Both players emerged promptly to their call to arms today, and the ceremonial first move is executed by Andrey Guryev, the CEO of PhosAgro, a major FIDE partner and sponsor. He is accompanied onstage by Denis Manturov, the Minister of Industry and Trade of the Russian Federation. Guryev’s hesitant but correct guess of 1.e4 is allowed to remain on the board, Ian only adjusts it slightly, and they are off.
One trend that cannot be disputed is the Carlsen suit. So far, Magnus appears to be alternating apparel in sync with his colours in the game – wearing a dark suit and white shirt when playing black and a light suit with a black shirt when playing white.
Magnus also has a regular cycle of body language for the start of the game. As he plays and writes down the first few moves, he props his head up lazily on his left hand. A little later, his left elbow lifts off the table, and the subsequent flurry of moves is executed with his left hand screening his eyes. Once it is time to have a real thing, he bends forward and grasps his head between both hands.
Ian flits around early, often preferring to disappear backstage if there is the least hesitation in his opponent’s reply. Carlsen sank into thought over his 12th move, and this signalled a change of pace as more profound decisions began to arise. Ian remained offstage for five minutes while his time was running, but when he returned, he stayed. Afterwards, he would tell the press that when offstage, he is sitting on a sofa, analysing the position onscreen, a familiar feeling after long months of playing online chess on a computer.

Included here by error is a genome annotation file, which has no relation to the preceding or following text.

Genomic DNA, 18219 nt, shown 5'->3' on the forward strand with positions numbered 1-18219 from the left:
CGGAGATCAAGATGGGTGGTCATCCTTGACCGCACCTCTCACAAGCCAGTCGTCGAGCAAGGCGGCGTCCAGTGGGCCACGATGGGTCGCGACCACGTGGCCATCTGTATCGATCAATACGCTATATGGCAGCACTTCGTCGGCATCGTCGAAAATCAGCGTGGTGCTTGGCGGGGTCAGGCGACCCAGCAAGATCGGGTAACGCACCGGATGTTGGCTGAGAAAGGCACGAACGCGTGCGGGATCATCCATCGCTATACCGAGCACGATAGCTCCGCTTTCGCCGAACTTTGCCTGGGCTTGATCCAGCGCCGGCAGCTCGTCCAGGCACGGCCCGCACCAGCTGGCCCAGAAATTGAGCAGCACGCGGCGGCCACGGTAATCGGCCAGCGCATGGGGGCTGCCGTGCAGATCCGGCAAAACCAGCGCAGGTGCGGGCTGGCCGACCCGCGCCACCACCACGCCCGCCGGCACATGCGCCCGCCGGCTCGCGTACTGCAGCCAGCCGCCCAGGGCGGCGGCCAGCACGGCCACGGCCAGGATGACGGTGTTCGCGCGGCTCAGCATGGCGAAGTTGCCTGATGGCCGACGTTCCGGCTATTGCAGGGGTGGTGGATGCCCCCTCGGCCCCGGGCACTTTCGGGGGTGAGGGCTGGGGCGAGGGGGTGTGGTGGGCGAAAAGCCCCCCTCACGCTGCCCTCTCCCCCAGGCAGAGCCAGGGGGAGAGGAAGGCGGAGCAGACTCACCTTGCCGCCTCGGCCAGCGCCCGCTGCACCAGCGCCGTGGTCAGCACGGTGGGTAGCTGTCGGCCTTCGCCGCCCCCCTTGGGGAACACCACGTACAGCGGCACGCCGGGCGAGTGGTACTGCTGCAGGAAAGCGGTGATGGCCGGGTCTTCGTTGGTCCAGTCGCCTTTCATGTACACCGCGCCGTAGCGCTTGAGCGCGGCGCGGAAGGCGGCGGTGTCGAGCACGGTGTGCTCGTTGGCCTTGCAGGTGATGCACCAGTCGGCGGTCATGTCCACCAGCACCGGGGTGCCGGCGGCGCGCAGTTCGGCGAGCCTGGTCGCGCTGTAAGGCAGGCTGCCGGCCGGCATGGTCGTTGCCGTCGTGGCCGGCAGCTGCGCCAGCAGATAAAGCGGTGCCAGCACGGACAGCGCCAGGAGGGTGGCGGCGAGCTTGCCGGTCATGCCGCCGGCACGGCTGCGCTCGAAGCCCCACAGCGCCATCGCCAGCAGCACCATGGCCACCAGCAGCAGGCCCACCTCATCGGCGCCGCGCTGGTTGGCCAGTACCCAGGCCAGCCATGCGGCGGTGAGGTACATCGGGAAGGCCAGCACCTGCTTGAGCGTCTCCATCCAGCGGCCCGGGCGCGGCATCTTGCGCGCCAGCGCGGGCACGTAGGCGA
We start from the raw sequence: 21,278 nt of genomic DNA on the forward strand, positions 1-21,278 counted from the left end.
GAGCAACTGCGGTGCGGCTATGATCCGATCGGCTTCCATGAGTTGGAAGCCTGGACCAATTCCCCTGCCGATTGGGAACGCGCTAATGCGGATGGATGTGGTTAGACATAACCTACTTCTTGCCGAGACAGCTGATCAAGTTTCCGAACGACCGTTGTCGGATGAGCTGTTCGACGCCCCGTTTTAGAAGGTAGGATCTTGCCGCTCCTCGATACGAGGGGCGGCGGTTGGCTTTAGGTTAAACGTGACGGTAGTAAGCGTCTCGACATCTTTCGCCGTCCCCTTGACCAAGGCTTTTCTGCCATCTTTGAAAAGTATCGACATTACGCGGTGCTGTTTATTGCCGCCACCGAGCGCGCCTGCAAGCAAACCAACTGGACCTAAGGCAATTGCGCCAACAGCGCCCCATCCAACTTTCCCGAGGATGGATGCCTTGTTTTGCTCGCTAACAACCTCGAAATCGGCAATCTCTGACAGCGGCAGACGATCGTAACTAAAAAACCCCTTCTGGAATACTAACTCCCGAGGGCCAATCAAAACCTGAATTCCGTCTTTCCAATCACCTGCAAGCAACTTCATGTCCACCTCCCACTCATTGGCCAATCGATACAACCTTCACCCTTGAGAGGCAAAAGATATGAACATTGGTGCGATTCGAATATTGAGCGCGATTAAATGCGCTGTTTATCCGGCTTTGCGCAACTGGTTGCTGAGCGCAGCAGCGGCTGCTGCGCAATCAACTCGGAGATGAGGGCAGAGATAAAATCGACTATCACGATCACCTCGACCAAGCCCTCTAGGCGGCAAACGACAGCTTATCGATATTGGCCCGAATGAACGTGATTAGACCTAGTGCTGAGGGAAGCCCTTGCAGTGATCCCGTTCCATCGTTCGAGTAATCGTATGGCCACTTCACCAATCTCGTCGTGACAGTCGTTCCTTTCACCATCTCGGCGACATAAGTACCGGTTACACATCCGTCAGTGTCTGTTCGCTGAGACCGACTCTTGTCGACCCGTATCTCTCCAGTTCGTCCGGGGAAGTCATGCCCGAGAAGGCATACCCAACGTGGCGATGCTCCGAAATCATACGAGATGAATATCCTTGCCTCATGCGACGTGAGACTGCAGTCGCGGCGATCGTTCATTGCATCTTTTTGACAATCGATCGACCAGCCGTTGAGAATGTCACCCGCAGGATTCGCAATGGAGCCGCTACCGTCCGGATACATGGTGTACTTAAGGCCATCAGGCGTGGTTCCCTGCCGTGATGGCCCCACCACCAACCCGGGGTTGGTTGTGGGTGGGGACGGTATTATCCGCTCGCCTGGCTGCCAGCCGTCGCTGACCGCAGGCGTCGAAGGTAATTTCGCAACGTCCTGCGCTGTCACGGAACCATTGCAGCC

After the immense exertions of game six, there is a sense of caution and fatigue today. The battleground is familiar from all of Nepomniachtchi’s white games in Dubai, and Carlsen aims for safety, playing to neutralise the first move and reach very solid equality. The pace is slow, with fear of error seemingly foremost in their minds.
The challenger’s long think on move 20 created the possibility of wholesale material exchanges, which commentator Judit Polgar, the strongest woman player in history, called a silent draw offer. In the following moves, the board was emptied, and a draw was the inevitable result, with the players going through the motions to reach move 40 when peace can be agreed without a repetition of moves.
Immediately after the game, Carlsen admitted that energy levels were a factor after yesterday’s marathon. “I couldn’t sleep yesterday; I was way too excited,” Carlsen said before saying he assumed it was probably even worse for his opponent. He also said he expected care from Nepomniachtchi today since it would be rash for him to overreact and risk a ‘tilt’. Ian said that his levels were ‘obviously not at the highest point’, but that was ‘part of the job’.
The post-game press conference was nearly as subdued as the game, with curiosity tending to focus on the impact of the previous day’s exertions. The challenger had a few snappy replies: when asked when he was going to attack, he smiled ‘When the time comes.’ Quizzed about who had given him comfort or a pep talk after game six, Nepomniachtchi raised an eyebrow and said: “I think I am generally mentally strong.”
The eighth game takes place tomorrow, 5 December, with champion Magnus Carlsen having the advantage of the first move.
FACT SHEET, Game 7, FIDE (International Chess Federation) World Championship:
White: Ian Nepomniachtchi
Black: Magnus Carlsen
Match score: 3-4 in favour of Carlsen
Game length: 41 moves
Opening: Ruy Lopez/Spanish
Text: Jonathan Tisdall, Press Officer email@example.com
Photo: Niki Riga and Eric Rosen